THIS FILM IS NOT YET RATED
Director: Kirby Dick
Executive Producers: Alison Palmer Bourke, Evan Shapiro
Producer: Eddie Schmidt
Sony HD Cam
U.S.A., 2005, 100 min.
*The independent film community has constantly debated the role of the Motion Picture Association of America (MPAA) over the past several years. The issues of piracy, ratings, and the unequal treatment of independent filmmakers (as opposed to the member companies of the MPAA) are all at the forefront of this ongoing discussion. Filmmaker Kirby Dick leaps into the fray with This Film Is Not Yet Rated, a provocative and cogent inquiry into these issues and more. Analyzing, examining, questioning, and, most critically, investigating the MPAA, Dick asks whether studios get different treatment, why violence and sex are treated so disparately, and, most interestingly, why the MPAA ratings must operate behind a veil of secrecy.
This censoring process is commented on by filmmakers ranging from John Waters to Kevin Smith, from Kimberly Peirce to Darren Aronofsky, as Dick examines why filmmakers are left in the dark about what triggers an NC-17 and who and what the MPAA represents. Dick, Oscar nominated for last year's Twist of Faith, is no simple provocateur, nor is this film some kind of personal vendetta. The queries he poses are troubling, and the results of his breakthrough investigation are both disturbing yet straightforward. The MPAA's role in preserving a profoundly misguided system requires consideration, and we can only hope that this film prompts another step toward reform.
*Summary by Geoffrey Gilmore, SUNDANCE Film Programmer
This film was a blast to see, a real ballsy look inside the mess of an organization that is the MPAA. It really is a testament to the dedication and tenacity of Kirby Dick that he was able to uncover as much dirt about the MPAA as he did. The documentary does go a bit too long, bogging down as it details the appeals portion of the MPAA's ratings decision process. However, he makes a point of varying his approach to the topic. By combining interviews, amusing title sequences, and hilarious cartoons about the ratings process, Kirby Dick keeps the film moving at a fast and entertaining pace. The best material Kirby Dick has to offer concerns the partnership he establishes with a personal investigator to investigate the members of the MPAA. The female PI is entertaining and unique; she brings up the energy level of the film whenever she is on screen. Together, they tail members of the MPAA, waiting for them to exit the MPAA garage and following them to restaurants and their homes. The PI is a lesbian with a daughter who often accompanies her mother on her missions. Their trips are so entertaining because they are completely realistic. It is a blast to see the process a real-life PI goes through to investigate her charges.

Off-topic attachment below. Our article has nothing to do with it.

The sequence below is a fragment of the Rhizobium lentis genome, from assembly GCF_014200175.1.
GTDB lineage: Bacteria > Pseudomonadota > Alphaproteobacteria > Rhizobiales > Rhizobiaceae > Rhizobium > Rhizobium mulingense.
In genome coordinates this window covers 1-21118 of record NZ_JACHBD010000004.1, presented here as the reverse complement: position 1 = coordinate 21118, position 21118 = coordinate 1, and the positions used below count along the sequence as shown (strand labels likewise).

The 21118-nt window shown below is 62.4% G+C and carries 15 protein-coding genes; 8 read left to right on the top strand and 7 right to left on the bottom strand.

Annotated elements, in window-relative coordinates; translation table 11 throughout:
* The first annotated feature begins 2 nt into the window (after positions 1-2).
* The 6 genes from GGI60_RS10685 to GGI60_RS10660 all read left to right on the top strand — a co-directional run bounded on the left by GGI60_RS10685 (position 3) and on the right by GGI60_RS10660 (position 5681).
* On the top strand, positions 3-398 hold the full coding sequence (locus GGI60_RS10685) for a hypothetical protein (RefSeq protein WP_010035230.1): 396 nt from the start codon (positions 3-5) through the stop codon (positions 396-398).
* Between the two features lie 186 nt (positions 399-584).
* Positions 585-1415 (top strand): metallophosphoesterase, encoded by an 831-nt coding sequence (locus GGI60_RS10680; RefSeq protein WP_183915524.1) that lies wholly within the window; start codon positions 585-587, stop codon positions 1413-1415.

I also found the interviews to be entertaining, for the most part. The directors have a lot to say, but much of it comes off a bit too whiny. I thought the best interview was with Maria Bello. She is amazingly frank about her nudity on screen and her anger over the MPAA's rating of her film, The Cooler, is palpable. I also enjoyed the bit where Kirby Dick started going through the trash of an MPAA member and discovers the rating card for Memoirs of a Geisha, a film that I worked on. It was fascinating to hear the MPAA's written comments concerning some of the film's more extreme scenes.
The reform of the MPAA is a very important issue, and though I wasn't quite convinced that independent features are more roughly rated than studio films, Kirby Dick creates a persuasive and passionate argument about the outdated regime of the MPAA. For anyone interested in the perplexing reasons why the naked body can sometimes warrant an NC-17 when the most sadistic violence often rates an R, this is the film for you. The perfect capper to the film is that when This Film Is Not Yet Rated was submitted to the MPAA for a rating, it was given an NC-17. Poetic.